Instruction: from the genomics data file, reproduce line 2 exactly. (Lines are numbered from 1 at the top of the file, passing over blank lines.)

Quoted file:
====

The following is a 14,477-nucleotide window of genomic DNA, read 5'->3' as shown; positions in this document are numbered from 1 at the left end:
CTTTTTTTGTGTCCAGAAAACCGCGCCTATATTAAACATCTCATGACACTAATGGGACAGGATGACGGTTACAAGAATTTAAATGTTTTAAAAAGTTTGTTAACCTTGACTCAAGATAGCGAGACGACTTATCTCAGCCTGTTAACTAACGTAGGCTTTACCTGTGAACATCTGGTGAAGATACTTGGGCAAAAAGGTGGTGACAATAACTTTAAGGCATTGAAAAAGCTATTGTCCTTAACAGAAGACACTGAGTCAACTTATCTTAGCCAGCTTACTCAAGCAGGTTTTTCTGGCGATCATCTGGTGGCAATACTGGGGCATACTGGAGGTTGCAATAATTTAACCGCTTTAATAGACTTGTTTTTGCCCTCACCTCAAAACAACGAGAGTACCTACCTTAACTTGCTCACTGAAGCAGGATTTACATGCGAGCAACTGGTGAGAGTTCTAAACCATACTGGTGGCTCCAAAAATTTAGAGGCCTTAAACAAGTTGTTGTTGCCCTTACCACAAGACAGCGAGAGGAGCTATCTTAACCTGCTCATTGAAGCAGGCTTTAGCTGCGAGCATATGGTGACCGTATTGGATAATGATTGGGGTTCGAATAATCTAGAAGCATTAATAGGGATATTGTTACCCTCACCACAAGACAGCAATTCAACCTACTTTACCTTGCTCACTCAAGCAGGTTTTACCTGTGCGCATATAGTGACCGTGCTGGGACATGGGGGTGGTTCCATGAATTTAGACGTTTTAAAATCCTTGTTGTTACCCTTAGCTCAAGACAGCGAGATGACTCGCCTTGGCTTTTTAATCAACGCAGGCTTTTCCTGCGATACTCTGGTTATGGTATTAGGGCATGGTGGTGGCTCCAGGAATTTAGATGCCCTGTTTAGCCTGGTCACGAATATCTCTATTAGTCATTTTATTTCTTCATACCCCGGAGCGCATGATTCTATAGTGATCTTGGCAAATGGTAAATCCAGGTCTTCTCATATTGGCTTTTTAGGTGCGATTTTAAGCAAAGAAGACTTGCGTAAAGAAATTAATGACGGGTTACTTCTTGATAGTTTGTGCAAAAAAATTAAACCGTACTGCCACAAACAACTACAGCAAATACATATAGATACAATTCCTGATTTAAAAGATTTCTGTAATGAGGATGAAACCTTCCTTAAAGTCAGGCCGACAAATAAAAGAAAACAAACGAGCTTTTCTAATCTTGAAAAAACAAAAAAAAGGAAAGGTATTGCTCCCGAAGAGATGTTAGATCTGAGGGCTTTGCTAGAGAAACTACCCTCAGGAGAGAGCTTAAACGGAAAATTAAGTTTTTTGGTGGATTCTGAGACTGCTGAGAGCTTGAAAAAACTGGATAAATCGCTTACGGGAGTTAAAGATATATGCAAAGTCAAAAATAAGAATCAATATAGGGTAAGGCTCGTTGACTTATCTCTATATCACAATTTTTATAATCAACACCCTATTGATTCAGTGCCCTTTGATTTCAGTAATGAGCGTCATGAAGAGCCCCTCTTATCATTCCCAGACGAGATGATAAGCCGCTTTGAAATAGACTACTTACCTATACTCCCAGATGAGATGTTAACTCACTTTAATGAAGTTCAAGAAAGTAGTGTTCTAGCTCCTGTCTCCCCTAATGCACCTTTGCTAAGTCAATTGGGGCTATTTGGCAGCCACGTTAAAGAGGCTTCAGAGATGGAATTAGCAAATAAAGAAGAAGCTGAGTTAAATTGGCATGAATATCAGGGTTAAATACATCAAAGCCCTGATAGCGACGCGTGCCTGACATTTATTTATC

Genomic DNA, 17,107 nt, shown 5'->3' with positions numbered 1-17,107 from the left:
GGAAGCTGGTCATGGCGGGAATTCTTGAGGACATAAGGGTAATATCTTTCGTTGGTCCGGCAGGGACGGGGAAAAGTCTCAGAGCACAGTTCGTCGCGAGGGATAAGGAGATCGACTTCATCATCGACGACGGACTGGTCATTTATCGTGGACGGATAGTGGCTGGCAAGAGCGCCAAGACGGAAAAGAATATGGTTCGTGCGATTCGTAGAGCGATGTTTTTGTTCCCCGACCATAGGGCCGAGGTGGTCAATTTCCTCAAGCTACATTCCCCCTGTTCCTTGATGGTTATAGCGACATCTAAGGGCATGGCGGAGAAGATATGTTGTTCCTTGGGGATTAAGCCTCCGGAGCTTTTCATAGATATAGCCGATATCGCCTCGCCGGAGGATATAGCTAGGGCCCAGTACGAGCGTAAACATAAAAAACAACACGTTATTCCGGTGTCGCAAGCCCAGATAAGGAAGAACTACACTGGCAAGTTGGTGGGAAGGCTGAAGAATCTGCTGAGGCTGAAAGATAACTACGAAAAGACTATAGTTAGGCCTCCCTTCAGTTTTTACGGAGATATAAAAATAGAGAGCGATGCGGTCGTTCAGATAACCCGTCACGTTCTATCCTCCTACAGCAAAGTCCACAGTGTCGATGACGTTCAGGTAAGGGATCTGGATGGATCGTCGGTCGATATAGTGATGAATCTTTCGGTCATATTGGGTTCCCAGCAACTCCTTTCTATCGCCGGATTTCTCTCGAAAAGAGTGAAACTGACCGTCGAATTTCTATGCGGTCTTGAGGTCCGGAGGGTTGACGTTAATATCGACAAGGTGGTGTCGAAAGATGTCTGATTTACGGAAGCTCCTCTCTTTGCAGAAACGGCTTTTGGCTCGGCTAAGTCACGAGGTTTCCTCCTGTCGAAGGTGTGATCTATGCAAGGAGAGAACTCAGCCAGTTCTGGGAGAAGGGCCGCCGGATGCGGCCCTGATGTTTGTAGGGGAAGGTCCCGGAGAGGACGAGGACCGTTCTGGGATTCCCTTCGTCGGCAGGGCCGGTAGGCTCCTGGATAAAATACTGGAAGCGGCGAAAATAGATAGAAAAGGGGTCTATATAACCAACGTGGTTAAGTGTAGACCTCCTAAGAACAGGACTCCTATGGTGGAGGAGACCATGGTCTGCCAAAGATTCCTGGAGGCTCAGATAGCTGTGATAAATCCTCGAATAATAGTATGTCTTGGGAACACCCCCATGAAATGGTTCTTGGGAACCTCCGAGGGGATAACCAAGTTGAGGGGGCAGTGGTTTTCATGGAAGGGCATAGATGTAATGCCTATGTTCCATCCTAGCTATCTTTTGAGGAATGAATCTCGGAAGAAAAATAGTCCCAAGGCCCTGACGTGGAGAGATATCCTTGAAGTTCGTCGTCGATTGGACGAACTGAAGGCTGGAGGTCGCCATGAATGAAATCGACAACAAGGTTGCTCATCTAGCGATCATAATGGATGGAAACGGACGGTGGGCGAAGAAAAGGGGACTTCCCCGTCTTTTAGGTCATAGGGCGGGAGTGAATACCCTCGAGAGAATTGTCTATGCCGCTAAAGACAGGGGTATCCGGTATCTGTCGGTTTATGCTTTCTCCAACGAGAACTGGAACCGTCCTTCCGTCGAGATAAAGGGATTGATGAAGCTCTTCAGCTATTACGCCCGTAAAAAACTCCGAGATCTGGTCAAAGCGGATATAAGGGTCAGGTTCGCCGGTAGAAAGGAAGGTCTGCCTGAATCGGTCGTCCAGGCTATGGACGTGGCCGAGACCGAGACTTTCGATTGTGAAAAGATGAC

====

CTTTTTTTGTGTCCAGAAAACCGCGCCTATATTAAACATCTCATGACACTAATGGGACAGGATGACGGTTACAAGAATTTAAATGTTTTAAAAAGTTTGTTAACCTTGACTCAAGATAGCGAGACGACTTATCTCAGCCTGTTAACTAACGTAGGCTTTACCTGTGAACATCTGGTGAAGATACTTGGGCAAAAAGGTGGTGACAATAACTTTAAGGCATTGAAAAAGCTATTGTCCTTAACAGAAGACACTGAGTCAACTTATCTTAGCCAGCTTACTCAAGCAGGTTTTTCTGGCGATCATCTGGTGGCAATACTGGGGCATACTGGAGGTTGCAATAATTTAACCGCTTTAATAGACTTGTTTTTGCCCTCACCTCAAAACAACGAGAGTACCTACCTTAACTTGCTCACTGAAGCAGGATTTACATGCGAGCAACTGGTGAGAGTTCTAAACCATACTGGTGGCTCCAAAAATTTAGAGGCCTTAAACAAGTTGTTGTTGCCCTTACCACAAGACAGCGAGAGGAGCTATCTTAACCTGCTCATTGAAGCAGGCTTTAGCTGCGAGCATATGGTGACCGTATTGGATAATGATTGGGGTTCGAATAATCTAGAAGCATTAATAGGGATATTGTTACCCTCACCACAAGACAGCAATTCAACCTACTTTACCTTGCTCACTCAAGCAGGTTTTACCTGTGCGCATATAGTGACCGTGCTGGGACATGGGGGTGGTTCCATGAATTTAGACGTTTTAAAATCCTTGTTGTTACCCTTAGCTCAAGACAGCGAGATGACTCGCCTTGGCTTTTTAATCAACGCAGGCTTTTCCTGCGATACTCTGGTTATGGTATTAGGGCATGGTGGTGGCTCCAGGAATTTAGATGCCCTGTTTAGCCTGGTCACGAATATCTCTATTAGTCATTTTATTTCTTCATACCCCGGAGCGCATGATTCTATAGTGATCTTGGCAAATGGTAAATCCAGGTCTTCTCATATTGGCTTTTTAGGTGCGATTTTAAGCAAAGAAGACTTGCGTAAAGAAATTAATGACGGGTTACTTCTTGATAGTTTGTGCAAAAAAATTAAACCGTACTGCCACAAACAACTACAGCAAATACATATAGATACAATTCCTGATTTAAAAGATTTCTGTAATGAGGATGAAACCTTCCTTAAAGTCAGGCCGACAAATAAAAGAAAACAAACGAGCTTTTCTAATCTTGAAAAAACAAAAAAAAGGAAAGGTATTGCTCCCGAAGAGATGTTAGATCTGAGGGCTTTGCTAGAGAAACTACCCTCAGGAGAGAGCTTAAACGGAAAATTAAGTTTTTTGGTGGATTCTGAGACTGCTGAGAGCTTGAAAAAACTGGATAAATCGCTTACGGGAGTTAAAGATATATGCAAAGTCAAAAATAAGAATCAATATAGGGTAAGGCTCGTTGACTTATCTCTATATCACAATTTTTATAATCAACACCCTATTGATTCAGTGCCCTTTGATTTCAGTAATGAGCGTCATGAAGAGCCCCTCTTATCATTCCCAGACGAGATGATAAGCCGCTTTGAAATAGACTACTTACCTATACTCCCAGATGAGATGTTAACTCACTTTAATGAAGTTCAAGAAAGTAGTGTTCTAGCTCCTGTCTCCCCTAATGCACCTTTGCTAAGTCAATTGGGGCTATTTGGCAGCCACGTTAAAGAGGCTTCAGAGATGGAATTAGCAAATAAAGAAGAAGCTGAGTTAAATTGGCATGAATATCAGGGTTAAATACATCAAAGCCCTGATAGCGACGCGTGCCTGACATTTATTTATC